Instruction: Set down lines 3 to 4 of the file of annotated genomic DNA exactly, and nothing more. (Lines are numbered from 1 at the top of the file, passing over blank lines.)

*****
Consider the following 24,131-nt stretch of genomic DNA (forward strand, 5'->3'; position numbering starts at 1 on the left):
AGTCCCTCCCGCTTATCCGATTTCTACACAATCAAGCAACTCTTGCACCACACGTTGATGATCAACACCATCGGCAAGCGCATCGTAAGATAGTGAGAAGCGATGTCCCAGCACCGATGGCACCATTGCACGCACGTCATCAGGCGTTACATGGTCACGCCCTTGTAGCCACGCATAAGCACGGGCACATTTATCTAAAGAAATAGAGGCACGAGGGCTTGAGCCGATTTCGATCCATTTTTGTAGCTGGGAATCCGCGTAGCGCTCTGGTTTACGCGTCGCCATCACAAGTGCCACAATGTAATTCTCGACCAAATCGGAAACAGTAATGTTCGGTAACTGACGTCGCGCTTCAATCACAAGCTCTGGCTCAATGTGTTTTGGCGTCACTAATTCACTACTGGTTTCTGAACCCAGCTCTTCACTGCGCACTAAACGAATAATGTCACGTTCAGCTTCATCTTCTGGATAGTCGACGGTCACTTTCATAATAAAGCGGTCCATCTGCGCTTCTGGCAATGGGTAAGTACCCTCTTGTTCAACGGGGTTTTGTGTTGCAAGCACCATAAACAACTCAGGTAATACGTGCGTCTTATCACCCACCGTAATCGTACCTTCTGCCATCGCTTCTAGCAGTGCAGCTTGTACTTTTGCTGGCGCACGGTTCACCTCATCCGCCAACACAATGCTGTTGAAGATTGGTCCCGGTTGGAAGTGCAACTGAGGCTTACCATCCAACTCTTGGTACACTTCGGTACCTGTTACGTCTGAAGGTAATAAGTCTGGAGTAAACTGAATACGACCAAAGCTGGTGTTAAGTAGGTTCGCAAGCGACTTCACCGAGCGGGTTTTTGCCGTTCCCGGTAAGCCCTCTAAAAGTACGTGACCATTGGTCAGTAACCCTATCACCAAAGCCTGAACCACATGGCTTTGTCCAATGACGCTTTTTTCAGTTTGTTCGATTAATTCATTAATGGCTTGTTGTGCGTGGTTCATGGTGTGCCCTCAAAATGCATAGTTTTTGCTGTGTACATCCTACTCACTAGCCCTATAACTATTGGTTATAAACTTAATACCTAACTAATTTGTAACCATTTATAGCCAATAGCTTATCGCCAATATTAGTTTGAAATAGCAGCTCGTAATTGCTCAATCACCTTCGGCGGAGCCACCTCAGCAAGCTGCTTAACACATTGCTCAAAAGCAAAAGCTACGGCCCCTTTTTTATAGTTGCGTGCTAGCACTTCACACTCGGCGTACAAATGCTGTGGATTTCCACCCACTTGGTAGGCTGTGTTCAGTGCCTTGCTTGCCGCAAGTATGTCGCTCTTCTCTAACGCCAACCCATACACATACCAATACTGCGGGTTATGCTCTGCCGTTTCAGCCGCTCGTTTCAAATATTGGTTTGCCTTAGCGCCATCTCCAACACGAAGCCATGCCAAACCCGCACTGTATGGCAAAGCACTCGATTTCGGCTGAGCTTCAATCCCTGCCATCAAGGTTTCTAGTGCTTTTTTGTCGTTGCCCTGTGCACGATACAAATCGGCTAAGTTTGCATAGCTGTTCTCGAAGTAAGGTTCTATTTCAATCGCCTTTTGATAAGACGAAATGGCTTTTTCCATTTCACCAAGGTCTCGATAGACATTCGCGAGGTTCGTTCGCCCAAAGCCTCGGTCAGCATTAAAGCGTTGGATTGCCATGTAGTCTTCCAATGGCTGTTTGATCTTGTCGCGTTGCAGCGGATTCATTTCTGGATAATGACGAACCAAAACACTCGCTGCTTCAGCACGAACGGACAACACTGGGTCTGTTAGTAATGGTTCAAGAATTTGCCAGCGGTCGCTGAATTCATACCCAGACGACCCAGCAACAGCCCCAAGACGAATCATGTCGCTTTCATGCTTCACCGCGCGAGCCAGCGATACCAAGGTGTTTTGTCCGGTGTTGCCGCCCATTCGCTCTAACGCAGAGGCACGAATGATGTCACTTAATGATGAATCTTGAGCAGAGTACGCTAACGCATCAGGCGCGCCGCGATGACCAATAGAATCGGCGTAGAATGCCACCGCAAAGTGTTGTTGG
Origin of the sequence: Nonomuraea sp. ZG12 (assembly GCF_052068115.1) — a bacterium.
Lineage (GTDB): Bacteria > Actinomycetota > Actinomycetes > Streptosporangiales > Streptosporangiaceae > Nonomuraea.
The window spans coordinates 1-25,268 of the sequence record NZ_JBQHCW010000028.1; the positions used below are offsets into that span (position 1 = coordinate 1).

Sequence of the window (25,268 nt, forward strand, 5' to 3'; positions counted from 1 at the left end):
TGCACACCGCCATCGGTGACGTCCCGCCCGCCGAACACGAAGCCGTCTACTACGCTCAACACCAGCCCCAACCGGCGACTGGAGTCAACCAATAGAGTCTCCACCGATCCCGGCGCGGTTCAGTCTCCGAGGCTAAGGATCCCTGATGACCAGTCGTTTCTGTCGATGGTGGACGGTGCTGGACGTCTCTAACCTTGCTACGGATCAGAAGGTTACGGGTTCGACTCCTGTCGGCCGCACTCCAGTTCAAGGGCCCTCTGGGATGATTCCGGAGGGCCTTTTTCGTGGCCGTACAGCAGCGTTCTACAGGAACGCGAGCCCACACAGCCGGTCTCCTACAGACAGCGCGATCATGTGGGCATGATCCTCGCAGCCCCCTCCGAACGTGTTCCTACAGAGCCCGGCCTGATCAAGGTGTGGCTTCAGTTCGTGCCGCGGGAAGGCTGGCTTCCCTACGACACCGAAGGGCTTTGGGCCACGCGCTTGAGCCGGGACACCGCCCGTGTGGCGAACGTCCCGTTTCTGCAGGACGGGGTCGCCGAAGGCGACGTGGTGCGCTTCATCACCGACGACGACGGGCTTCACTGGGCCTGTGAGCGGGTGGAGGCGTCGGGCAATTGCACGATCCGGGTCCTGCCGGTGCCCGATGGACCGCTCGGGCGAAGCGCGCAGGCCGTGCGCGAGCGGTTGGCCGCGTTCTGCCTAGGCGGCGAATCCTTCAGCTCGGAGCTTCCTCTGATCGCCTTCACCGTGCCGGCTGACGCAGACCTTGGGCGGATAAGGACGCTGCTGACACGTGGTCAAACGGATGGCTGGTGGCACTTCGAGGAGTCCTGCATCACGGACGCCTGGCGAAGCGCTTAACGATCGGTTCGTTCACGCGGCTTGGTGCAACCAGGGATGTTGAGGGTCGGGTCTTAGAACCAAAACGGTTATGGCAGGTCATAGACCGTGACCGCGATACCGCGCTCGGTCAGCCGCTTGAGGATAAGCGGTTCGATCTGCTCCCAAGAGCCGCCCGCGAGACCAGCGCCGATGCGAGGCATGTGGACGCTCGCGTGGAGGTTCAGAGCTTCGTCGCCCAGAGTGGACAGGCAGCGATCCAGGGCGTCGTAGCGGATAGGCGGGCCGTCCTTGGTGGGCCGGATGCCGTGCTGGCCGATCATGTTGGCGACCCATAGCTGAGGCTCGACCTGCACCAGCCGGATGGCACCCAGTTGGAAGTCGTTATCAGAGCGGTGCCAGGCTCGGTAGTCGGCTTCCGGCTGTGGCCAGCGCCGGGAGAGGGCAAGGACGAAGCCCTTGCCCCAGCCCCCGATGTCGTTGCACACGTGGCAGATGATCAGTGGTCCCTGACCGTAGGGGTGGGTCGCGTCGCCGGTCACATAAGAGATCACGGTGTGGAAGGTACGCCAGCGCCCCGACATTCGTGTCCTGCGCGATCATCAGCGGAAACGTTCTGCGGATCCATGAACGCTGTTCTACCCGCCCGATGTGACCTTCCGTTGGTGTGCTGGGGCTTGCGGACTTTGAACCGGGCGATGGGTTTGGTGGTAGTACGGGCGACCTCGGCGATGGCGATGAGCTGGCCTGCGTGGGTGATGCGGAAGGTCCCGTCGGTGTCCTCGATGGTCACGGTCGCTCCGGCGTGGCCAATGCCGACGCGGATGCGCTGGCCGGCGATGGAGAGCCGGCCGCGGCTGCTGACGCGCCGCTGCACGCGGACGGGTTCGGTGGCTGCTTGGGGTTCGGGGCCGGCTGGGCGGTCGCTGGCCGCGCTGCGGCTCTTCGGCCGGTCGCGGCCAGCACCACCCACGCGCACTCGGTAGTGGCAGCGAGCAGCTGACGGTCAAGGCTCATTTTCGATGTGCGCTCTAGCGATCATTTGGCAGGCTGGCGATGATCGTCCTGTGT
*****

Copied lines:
Origin of the sequence: Nonomuraea sp. ZG12 (assembly GCF_052068115.1) — a bacterium.
Lineage (GTDB): Bacteria > Actinomycetota > Actinomycetes > Streptosporangiales > Streptosporangiaceae > Nonomuraea.